In Which I Debate A Media Mogul Who Insists It's Crazy To Give Content Away For Free

from the more-opportunity-for-me dept

Last week, I went on PBS Mediashift's podcast to debate media mogul Steven Brill about the power of paywalls. Brill runs Press+, one of the first companies that built a business around setting up paywalls for publications. They focus on NYT/FT-like "metered" paywalls, where you get some content for free, but if you hit a certain number of pages, you're locked out unless you pay. Brill, whose company had to sell out to a much larger player recently (suggesting it's not as successful as he makes it out to be), insists during the episode that there is no way to make money giving away journalism content for free, and insists that advertising is no way to make money. You can hear our debate starting at around 18:45 on the podcast:

There was a lot more that could have been said if we'd had the time, but I found a number of his arguments bizarre. The internet represents a huge opportunity to grow and expand a business -- yet he's celebrating the fact that the sites who agree to put up the giant padlock he's selling are "only" losing a little bit of their traffic? This is the time to be investing in and growing traffic, because as soon as free competitors come along, and people realize they don't need to pay any more, what will these sites have left? They'll have less traffic, less advertising and less subscription revenue. That's no way to invest in the future.

Separately, there was a nonsensical story about a journalism student who might get hired for a publication, but if that publication gives away its content for free, she can't pay her rent any more. I have no time for arguments like that. If she got hired, she has a salary. If a publication is giving away content for free that doesn't mean it makes no money or has no business model. Arguments like that suggest someone who has no real argument.

I am sure that the publications -- mostly regional newspapers -- that are using Press + are successful in slowing the rate of churn. Some paper subscribers probably agree to do a bundled package for the time being, getting paper and digital access. But it's not a long term solution. Perhaps for people of Brill's generation, it makes sense, but I don't know many people under 40 who subscribe to a local newspaper any more. There's more and more info available for free online. And there are growing opportunities to provide more such info.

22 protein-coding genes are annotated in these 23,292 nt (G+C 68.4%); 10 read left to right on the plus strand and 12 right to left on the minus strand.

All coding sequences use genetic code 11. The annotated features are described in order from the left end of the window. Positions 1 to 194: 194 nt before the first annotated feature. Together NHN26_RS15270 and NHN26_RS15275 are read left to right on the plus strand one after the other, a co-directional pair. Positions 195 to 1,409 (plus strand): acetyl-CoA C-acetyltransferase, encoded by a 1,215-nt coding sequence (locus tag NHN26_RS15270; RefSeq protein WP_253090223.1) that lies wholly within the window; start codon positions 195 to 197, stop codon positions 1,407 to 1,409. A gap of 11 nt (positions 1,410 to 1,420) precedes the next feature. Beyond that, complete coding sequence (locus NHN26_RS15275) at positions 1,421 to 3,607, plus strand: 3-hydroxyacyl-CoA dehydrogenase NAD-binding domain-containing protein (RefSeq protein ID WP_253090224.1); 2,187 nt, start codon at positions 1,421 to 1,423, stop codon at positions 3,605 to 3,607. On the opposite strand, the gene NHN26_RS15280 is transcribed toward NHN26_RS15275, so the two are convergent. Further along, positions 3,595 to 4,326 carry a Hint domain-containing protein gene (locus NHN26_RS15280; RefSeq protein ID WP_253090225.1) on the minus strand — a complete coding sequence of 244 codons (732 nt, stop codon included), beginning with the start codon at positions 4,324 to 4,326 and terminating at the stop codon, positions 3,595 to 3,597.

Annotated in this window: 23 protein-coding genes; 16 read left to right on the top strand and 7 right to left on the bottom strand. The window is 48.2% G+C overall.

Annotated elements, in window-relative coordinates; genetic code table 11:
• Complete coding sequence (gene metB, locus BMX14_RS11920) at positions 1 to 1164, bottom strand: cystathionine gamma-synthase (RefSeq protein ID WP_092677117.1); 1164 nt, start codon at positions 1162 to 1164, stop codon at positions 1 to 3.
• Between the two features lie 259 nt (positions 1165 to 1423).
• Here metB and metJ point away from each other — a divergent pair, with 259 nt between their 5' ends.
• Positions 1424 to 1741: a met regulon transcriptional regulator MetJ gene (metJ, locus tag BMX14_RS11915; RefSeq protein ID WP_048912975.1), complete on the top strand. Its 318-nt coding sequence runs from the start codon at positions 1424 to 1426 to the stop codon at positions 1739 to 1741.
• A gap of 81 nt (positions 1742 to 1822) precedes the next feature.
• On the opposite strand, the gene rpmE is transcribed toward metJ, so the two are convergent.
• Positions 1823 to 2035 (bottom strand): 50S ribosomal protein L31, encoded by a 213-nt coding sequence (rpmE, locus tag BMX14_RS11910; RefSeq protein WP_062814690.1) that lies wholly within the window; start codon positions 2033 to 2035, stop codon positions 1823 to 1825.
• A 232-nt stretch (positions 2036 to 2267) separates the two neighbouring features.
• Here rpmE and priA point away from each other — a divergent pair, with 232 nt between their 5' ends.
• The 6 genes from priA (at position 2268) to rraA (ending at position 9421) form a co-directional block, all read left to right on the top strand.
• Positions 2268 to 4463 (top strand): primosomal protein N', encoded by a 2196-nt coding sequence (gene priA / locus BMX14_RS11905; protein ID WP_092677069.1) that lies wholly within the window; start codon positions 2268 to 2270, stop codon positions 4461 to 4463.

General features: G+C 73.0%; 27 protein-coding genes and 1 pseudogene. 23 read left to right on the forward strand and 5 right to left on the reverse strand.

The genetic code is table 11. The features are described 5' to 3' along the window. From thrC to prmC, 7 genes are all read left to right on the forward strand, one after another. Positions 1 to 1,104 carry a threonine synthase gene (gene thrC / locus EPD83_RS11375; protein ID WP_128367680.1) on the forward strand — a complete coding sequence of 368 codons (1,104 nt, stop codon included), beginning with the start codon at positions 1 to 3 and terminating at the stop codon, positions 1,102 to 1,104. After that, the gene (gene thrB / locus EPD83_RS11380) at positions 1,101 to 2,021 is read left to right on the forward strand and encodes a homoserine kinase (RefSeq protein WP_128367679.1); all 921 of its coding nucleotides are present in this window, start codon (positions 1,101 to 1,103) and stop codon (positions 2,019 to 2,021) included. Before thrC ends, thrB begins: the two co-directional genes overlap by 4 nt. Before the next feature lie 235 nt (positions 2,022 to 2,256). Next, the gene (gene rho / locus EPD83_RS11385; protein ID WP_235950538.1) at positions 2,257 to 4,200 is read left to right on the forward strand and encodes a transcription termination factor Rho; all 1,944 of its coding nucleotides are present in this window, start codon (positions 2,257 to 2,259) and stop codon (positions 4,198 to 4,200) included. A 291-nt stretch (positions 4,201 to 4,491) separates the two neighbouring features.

Advertising is a tough way to make a living, but no one says it's the only way to make money online. There are lots of creative ways to make money online that don't involve pissing off your userbase and limiting what they can do. When you do that, you make the content that much less valuable, and that's no way to run a business.

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  1. icon
    Pjerky (profile), 15 May 2012 @ 4:56pm

    One thing that I have been wondering for awhile now is how a new journalism site can get started and get moving quickly. Lets assume this new site has high quality content that people want to consume. You use this content (like Techdirt does) to add value to other things that you do charge for (advertising, early access, goodies, etc). That is all well and good. But I would be willing to bet that even with great content it would take awhile to build up the regular readership you need to survive on the revenue.

    Obviously it has been done many times before. But I would really like to know more about how Techdirt got started and how others can jump in and do the same. And yes I know that it isn't as simple as superficial copying of concepts.

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